Development of Criteria for Fatigue Design of Horizontally Curved Steel Bridges
Type of DegreePhD Dissertation
Civil and Environmental Engineering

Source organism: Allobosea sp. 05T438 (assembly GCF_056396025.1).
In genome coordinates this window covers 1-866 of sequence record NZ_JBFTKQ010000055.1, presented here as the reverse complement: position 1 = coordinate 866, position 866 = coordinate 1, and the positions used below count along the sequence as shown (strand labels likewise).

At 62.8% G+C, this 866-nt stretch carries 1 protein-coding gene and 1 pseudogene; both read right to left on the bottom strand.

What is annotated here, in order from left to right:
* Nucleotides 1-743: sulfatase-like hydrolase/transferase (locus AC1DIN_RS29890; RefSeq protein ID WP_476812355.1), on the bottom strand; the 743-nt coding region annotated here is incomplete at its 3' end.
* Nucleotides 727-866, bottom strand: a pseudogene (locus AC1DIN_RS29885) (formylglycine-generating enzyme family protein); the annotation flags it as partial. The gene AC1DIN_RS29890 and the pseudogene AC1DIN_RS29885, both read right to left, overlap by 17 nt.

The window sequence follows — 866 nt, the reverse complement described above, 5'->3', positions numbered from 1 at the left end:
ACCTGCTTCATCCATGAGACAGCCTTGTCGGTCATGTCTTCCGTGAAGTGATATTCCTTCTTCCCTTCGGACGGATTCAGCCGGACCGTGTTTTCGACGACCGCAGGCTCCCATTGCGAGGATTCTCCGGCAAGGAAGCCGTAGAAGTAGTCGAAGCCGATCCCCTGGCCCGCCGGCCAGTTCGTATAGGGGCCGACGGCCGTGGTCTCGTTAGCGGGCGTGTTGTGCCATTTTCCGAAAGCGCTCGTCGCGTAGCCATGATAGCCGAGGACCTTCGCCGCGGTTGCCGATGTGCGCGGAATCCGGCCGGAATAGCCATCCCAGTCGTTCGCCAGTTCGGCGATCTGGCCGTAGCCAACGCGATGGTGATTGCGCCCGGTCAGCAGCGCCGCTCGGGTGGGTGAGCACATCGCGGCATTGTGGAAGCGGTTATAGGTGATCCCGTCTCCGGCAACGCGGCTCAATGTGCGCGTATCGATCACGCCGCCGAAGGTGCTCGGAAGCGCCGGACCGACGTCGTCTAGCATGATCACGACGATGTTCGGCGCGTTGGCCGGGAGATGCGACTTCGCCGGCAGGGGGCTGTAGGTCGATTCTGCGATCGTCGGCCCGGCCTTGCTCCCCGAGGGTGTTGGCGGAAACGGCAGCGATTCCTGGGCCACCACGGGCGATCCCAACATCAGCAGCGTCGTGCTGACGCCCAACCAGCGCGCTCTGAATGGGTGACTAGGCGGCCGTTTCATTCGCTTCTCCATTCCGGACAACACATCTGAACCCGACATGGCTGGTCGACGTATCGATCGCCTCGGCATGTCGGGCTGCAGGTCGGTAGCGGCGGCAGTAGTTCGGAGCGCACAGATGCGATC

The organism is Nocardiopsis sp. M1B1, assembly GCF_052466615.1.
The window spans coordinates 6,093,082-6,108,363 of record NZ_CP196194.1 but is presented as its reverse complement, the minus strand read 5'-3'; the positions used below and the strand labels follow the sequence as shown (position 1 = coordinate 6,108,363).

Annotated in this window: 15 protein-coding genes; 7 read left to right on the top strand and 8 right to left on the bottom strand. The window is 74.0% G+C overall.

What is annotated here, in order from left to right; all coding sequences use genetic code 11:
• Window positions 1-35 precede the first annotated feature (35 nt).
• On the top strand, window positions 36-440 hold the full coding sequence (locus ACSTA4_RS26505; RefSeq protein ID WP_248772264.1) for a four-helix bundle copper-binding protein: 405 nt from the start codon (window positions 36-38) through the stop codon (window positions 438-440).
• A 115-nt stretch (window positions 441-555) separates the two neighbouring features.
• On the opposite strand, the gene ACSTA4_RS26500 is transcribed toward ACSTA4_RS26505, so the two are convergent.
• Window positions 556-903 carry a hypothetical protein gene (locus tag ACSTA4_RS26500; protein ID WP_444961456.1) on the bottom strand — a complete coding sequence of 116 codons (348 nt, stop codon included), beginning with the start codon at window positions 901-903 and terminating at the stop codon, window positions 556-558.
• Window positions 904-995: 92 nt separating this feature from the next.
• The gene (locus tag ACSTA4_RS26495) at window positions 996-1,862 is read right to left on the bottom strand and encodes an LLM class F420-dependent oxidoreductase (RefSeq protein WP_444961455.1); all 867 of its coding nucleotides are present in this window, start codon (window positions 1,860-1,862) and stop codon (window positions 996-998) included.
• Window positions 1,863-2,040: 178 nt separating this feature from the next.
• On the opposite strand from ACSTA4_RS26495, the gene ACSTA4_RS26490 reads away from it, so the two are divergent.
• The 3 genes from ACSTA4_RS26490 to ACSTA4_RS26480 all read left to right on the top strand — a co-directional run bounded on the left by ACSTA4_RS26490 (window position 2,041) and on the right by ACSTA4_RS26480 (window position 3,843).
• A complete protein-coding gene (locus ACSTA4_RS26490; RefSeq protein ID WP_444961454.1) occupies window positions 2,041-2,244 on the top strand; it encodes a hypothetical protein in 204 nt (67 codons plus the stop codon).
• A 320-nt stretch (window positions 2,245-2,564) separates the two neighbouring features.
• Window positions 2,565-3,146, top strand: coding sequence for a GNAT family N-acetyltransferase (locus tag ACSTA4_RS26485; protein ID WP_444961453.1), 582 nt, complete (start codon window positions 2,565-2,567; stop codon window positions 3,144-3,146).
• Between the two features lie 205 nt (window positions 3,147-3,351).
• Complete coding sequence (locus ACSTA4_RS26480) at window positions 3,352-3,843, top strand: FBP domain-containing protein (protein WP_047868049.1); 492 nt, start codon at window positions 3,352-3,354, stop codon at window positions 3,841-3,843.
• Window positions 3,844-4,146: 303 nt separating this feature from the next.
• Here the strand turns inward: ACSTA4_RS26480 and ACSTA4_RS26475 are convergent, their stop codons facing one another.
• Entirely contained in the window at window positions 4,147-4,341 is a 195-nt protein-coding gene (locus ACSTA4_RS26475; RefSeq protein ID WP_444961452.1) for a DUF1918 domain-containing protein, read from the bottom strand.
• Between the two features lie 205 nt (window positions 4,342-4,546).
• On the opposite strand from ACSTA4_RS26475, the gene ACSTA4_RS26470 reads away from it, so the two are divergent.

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Modern steel bridge design is moving toward the application of slender elements due to improved fabrication and construction technology. The strength and stability aspect of the liberal design philosophy has been well defined through extensive research and testing. However, fatigue concerns have not been thoroughly investigated, especially in the case of horizontally curved bridges. The out-of-plane displacements of slender webs result in secondary bending stresses at the web boundaries connections, i.e., flange and stiffeners. The so-called “web breathing” phenomenon potentially leads to fatigue crack initiation at the web boundary connections and has been studied for straight girders. Curved steel girders experience large deflection and rotations during construction and service that can intensify the web breathing effect. In addition, the curvature-induced lateral forces pushing and pulling slender curved webs develop mechanisms that can lead to critical web boundary stresses that do not typically occur in straight bridges. This study aims to investigate the web behavior of composite curved steel bridges and define design guidelines essential for the fatigue limit state. The web stress development mechanisms from construction to service were addressed through parametric finite element modeling of a horizontally curved composite bridge. Three regions of high bending, high shear, and high bend and shear locations were studied. It was observed that the slender web of the curved I-girder systems experiences much larger stress concentrations critical for fatigue compared to the equivalent straight girders. In order to define a fatigue limit, parametric finite element modeling was done through the simulation of isolated curved web panels designed based on AASHTO limits. Two cases of pure bend and combined bend and shear loading configuration were analyzed. In the case of pure bend, a fatigue design equation was developed to limit the maximum in-plane bending stress critical for web breathing. In addition, it was concluded that AASHTO considerations related to the web-to-stiffener fatigue detail category control the web-to-flange fatigue cracking due to web distortions for the normal to moderately slender webs. In the case of bend and shear loading, a fatigue design limit was derived based on the in-plane bending stress. Also, it was observed that the share of the shear stress in combined loading significantly influences the curved web panel fatigue behavior. Fatigue breathing of curved web panels becomes almost identical to the flat web panels when the in-plane shear stress is equal to bending stress.